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National Parks: The Places of Awesome Nature

MazzyxMazzyx Comedy GoldRegistered User regular
edited September 2009 in Debate and/or Discourse
Currently I am watching a special on PBS on National Parks of the United States and their history. One of the more unique developments out of the United States. Starting with Yosemite during the US Civil War and leading up to the Yellowstone National Park in 1872. The current park system is under control of the United States National Park Service which was founded in 1916. Parks range from vast tracks of desert such as Death Valley to the wetlands of the the Florida Everglades.

America may have been the first but was not the last. Canada's first was Rocky Mountain National Park in 1885, Australia establishing Royal National Park in 1879 and New Zealand establishing its first park in 1887.

National parks, monuments and forest are places where people can go and see their land as it was before the white man came. See the wildlife and the land in a state where one can touch the land itself. This thread is talking about your favorite parks to visit. Stories of your encounters on your travels. Be it the bison who chased that poor fisherman in pink up a tree or slowly backing away when you see the grizzly mother with her cubs and hoping she doesn't notice you. Now some pictures of some of my favorite places I have visited.


Yellowstone National Park

Yellowstone Lake
sunset-yellowstone-lake.jpg


Old Faithful
old_faithful_4603.jpg



Yosemite National Park

El' Capitan
El%20Capitan.jpg


Grand Tetons National Park
grand-tetons.jpg



These are few of my favorite places. I think Yellowstone is one of the most wonderful and beautiful places I have been. I can sit and watch lake for hours. Walk among the paint pots or to one of its many smaller lakes or streams and watch the world around me. Be it bald eagles fishing or elk and moose grazing. It is a wonderful place where one can connect to nature and the world itself outside this interconnected nuthouse we call civilization. And hopefully we continue to support these oasis in the connected world so you can be more of a man of nature than a man of the interconnected world.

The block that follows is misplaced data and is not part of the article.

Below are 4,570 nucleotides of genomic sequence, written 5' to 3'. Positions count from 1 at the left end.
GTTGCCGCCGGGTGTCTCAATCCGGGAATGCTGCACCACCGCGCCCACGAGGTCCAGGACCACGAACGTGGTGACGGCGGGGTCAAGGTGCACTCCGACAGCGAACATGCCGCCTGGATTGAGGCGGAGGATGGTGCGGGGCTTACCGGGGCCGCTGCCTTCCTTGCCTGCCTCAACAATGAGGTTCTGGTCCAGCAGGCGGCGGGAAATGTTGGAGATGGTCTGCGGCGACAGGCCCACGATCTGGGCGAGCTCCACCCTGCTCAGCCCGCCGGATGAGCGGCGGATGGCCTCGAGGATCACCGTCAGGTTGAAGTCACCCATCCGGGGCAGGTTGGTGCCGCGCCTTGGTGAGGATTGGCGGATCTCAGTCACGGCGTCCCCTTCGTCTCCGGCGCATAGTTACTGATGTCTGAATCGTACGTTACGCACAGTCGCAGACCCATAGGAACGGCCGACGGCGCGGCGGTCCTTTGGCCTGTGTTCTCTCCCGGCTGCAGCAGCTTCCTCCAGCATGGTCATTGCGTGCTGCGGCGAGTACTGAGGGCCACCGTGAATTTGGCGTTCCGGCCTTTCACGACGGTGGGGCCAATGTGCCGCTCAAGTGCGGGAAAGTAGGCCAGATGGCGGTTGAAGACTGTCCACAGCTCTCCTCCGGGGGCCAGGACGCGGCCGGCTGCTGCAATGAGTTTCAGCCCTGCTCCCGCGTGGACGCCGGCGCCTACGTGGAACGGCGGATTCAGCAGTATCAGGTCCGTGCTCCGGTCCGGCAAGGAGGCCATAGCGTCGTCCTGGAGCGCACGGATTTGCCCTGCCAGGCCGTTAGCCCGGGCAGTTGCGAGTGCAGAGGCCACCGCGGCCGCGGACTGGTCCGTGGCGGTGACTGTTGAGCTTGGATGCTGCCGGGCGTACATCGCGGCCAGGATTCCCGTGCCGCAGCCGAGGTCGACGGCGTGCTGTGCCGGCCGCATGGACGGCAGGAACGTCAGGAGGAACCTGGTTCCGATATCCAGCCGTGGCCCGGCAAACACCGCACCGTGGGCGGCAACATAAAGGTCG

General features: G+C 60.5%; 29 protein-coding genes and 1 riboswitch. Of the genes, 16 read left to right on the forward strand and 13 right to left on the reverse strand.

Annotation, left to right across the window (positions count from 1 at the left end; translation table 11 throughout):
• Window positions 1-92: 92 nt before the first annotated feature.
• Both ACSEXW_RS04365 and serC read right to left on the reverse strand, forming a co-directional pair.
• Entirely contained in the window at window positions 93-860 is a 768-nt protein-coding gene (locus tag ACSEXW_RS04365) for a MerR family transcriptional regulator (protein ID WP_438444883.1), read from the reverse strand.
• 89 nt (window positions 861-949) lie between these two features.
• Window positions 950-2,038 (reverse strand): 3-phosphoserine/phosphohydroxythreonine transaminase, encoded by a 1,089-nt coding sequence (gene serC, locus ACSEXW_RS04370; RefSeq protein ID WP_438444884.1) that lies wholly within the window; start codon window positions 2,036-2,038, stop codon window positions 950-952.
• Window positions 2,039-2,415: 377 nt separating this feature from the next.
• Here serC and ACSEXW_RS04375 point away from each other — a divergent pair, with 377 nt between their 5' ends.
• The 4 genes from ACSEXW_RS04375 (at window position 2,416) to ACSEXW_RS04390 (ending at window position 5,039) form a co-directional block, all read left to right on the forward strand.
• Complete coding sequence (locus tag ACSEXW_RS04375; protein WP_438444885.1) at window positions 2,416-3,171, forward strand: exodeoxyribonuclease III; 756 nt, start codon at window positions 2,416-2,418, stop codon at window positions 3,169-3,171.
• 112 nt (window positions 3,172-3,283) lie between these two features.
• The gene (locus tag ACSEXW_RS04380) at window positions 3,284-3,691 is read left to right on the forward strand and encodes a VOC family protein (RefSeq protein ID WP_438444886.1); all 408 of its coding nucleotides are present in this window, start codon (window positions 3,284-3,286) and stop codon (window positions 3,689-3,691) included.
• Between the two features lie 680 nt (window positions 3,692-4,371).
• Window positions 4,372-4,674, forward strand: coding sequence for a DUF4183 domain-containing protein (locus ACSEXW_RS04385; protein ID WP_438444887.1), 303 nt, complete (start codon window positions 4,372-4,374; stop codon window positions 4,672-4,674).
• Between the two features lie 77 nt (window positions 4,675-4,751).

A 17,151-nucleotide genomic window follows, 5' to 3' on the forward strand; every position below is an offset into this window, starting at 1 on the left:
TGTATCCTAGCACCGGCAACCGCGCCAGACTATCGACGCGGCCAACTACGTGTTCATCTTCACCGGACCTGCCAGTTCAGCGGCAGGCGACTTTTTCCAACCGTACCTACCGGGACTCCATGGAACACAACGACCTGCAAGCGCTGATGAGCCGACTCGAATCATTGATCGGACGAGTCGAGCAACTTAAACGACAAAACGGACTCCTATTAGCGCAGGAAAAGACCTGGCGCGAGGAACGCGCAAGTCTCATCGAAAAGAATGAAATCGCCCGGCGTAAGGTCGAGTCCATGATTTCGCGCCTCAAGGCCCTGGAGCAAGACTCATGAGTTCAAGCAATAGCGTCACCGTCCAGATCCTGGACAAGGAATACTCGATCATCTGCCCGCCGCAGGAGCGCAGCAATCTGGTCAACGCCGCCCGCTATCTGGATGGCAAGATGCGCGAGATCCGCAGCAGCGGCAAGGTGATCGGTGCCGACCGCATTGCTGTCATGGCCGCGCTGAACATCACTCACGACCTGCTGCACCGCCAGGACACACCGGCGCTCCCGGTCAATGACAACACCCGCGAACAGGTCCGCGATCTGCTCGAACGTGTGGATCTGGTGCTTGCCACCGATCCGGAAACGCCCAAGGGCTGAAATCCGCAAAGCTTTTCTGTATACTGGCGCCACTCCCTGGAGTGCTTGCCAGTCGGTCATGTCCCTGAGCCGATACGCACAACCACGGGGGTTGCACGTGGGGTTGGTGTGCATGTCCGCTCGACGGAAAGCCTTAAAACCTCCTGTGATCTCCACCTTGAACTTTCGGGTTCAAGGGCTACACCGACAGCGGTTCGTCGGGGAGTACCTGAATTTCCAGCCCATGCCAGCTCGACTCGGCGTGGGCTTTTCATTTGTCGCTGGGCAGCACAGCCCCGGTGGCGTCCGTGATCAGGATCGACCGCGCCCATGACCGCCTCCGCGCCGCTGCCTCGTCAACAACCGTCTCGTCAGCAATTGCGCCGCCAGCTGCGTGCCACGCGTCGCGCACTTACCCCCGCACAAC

What are your stories? Your feelings on these places? Those outside the states, tell us of your parks and experiences as well. I would love to hear of them.

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Mazzyx on

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    SosSos Registered User regular
    edited September 2009
    oh man oh man oh man oh man. National Parks rule!

    I had a great overnight canoe trip with my father last March on the Rio Grande in Big Bend. We canoed through a canyon that was just 1500 feet high canyon walls on both sides of the river. There was very little vegetation, and very little wildlife. Just us and the echoes of the river. It was very therapeutic. Preceding that I hadn't talked to my father in years, and it was a perfect father son trip before I moved hundreds of miles away. There were caves in the canyon wall. We ended up pulling out our gear and getting to one very low set. there was a stream coming down with perfectly clear water, unlike the greenish river. It narrowed into this 2.5 ft diamter hole. I climbed through that hole as my father stood back. When I went in I found myself in this room with a crack in the ceiling where sunlight came through. That light came down on a boulder wedged into the wall. On that boulder was a thick pach of the most lushly green ferns I've ever seen in my life, and a path of them on the canyon floor. It was beautiful, keep in mind I hadn't seen anything green in days. There was so many crazy adventures we had.

    The trip ended as we tried to exit the canyon. There was a hard blowing wind pushing against us. When it gave bursts it would stop our canoe still. As we got closer to the opening it soon became like a wind tunnel with waves. Water came into our canoe and we almost flipped when the wind blew the nose of the canoe to the side. There are few times when I have felt physically spent, and after canoeing through that and bailing water and paddling with all my might I practically collapsed. But after those few moments of calm all I could do was laugh a fully bellied laugh with my father.